Thursday, 14 June 2007


I stumbled across SoulFu on Free Gamer and from the screenshots alone, it looks like a quality piece of work. Turns out it is by the same guy who wrote Egoboo.

As a 3D hack and slash type game, it has a lot of depth. These are the sort of features which it has:

  • Minimap (as seen in the screenshot above).
  • Chests you can either use a key on, or bash open.
  • Pets or henchmen which follow you around and fight alongside you.
  • Objects and animals you can ride around.
  • Food dropping from slaughtered monsters.
  • Chests which are actually monsters (mimics!).
  • Traps.
There are all sorts of nice little touches. It gives you the feeling that once you have the solid base for a game, building on top of it and fleshing it out is a pleasure rather than a chore. And it reminds me of Dungeon Master in a way - it has that same sort of enjoyable to play, immersive and believable feeling which Dungeon Master had when it came out.

From what I have read, the author of SoulFu took four years to develop the game. And that is not surprising, especially looking at it at the source code level. Built on SDL and OpenGL, Aaron Bishop wrote his own scripting language (indentation based like Python), drew all the graphics, built in his own room and model editors. Also a editor for the font and even a music tracker! You can access these developer features by downloading the DevTool version from his website (linked above).

Looking at it for what it is, a one man effort, from the graphics to the music and programming, it reminds me of the programmers back in the day of the C64 or the ZX Spectrum. You can read diaries kept by some of the programmers back in the day documenting their efforts, which were published in Zzap!64 magazine. The collection section on this page features diaries, especially the one by Martin Walker.

Monday, 11 June 2007 Explaining Inform 7

Link: Explaining Inform 7.

Occasionally in the newsgroup, between the requests for help with the syntax of the different interactive fiction interpreters, other interesting things are posted. I particularly enjoyed reading the thread I link to here.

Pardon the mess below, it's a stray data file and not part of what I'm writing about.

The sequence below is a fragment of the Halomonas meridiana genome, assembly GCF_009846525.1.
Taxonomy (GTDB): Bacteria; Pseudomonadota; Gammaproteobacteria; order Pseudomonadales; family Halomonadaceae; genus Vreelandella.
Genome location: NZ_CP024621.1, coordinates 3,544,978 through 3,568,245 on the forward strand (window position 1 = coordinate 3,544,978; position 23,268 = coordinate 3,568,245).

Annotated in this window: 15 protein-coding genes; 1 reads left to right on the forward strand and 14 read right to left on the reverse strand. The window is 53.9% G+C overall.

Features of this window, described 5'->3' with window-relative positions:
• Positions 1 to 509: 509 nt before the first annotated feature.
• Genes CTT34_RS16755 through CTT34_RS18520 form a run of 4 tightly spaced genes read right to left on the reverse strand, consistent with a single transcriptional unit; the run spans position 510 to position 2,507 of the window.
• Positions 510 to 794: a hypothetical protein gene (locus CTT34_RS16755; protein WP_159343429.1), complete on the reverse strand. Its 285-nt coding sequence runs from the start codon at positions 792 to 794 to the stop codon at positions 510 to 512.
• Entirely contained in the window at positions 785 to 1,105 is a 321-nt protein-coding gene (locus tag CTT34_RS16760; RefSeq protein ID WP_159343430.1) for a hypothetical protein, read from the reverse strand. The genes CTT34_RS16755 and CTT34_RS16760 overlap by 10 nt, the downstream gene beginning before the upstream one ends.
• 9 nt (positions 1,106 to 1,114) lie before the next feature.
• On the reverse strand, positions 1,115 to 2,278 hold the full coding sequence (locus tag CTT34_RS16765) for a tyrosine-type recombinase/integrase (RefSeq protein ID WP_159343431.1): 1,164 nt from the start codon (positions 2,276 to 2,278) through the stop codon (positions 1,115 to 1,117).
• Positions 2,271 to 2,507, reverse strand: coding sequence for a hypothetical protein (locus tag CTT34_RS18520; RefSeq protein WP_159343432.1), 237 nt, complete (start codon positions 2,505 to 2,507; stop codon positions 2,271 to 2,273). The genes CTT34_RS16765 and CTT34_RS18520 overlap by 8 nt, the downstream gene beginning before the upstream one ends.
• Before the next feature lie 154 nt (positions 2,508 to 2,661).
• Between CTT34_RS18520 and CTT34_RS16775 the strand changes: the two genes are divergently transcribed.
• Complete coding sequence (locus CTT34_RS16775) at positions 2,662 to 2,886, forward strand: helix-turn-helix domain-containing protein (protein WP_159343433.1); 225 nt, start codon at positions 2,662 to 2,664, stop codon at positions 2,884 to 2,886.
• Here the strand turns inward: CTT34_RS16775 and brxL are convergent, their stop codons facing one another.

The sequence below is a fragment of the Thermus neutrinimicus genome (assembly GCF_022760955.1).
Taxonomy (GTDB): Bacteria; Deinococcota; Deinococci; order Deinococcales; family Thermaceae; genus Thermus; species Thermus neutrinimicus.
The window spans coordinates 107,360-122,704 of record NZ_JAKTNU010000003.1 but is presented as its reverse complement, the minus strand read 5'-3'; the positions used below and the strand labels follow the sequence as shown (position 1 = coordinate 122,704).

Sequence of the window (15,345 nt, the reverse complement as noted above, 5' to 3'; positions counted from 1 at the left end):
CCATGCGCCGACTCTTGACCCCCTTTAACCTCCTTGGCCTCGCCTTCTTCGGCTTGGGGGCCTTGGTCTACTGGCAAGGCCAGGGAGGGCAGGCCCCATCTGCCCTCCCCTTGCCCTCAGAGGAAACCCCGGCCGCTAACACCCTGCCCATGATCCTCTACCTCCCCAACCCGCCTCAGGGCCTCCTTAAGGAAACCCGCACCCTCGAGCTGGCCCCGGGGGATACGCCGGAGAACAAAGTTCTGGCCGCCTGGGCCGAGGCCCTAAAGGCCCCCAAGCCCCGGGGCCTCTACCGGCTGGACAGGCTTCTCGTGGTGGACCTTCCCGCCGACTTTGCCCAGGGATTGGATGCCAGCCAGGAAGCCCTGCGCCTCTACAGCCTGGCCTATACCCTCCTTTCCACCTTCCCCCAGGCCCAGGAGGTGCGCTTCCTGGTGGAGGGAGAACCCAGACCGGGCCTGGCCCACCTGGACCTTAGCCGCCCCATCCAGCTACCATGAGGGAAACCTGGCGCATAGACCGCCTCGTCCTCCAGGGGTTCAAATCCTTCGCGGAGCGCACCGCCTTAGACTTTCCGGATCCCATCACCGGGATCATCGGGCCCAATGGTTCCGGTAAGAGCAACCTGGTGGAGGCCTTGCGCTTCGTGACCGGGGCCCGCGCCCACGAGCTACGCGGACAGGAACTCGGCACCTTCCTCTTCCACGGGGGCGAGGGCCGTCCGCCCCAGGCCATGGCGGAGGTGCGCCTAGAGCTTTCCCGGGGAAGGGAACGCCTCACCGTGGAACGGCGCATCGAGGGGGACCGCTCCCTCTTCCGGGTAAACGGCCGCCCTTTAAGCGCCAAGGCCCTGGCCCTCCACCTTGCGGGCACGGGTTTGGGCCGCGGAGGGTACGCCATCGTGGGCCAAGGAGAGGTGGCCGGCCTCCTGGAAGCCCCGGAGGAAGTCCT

Jeff Nyman:

In the thread "I7 Philosophical Distinctions" I had brought up some of the conceptual difficulties some classes I was teaching had with Inform 7. I was in danger of carrying that thread too far off topic, so I figured I'd post a follow-up here for those interested.
Jeff goes on to describe his findings in using the Inform 7 manual to teach the language to classes of both programmers and writers, and proceeds to discuss it with Emily Short, Graham Nelson and a few others.

Jeff Nyman:
Rather than have a manual broken up by conceptual topics (Relations, Actions, Advanced Actions) you'd have a conceptual chapter based on what storytellers (and game writers) do: i.e., represent characters. Within that chapter you'd talk about the means by which that can be achieved with Inform 7. (After all, they're reading about Inform 7; they're going to try this in Inform 7; you're trying to convince them Inform 7 is a good tool for doing so; --- you can't really separate the implementation too much from the ideas because then it becomes too theoretical, which would be the kiss of death for some people.)
Emily Short:
Now this is something that I can begin to imagine the shape of. Off the top of my head, I'm imagining things like:
Emily goes on to break down a very detailed hierarchy.

Jeff Nyman:
I think what you put there is definitely the closest I've seen to where this has all been leading me. I really like it.
This is some selective quoting of a small part of the thread. The thread goes into a lot more detail of course, and there is a lot I was not willing to extract quotes from because it would have meant I would have felt that I was summarising the thread rather than just highlighting its presence.

Update: Emily Short has posted about it on her blog.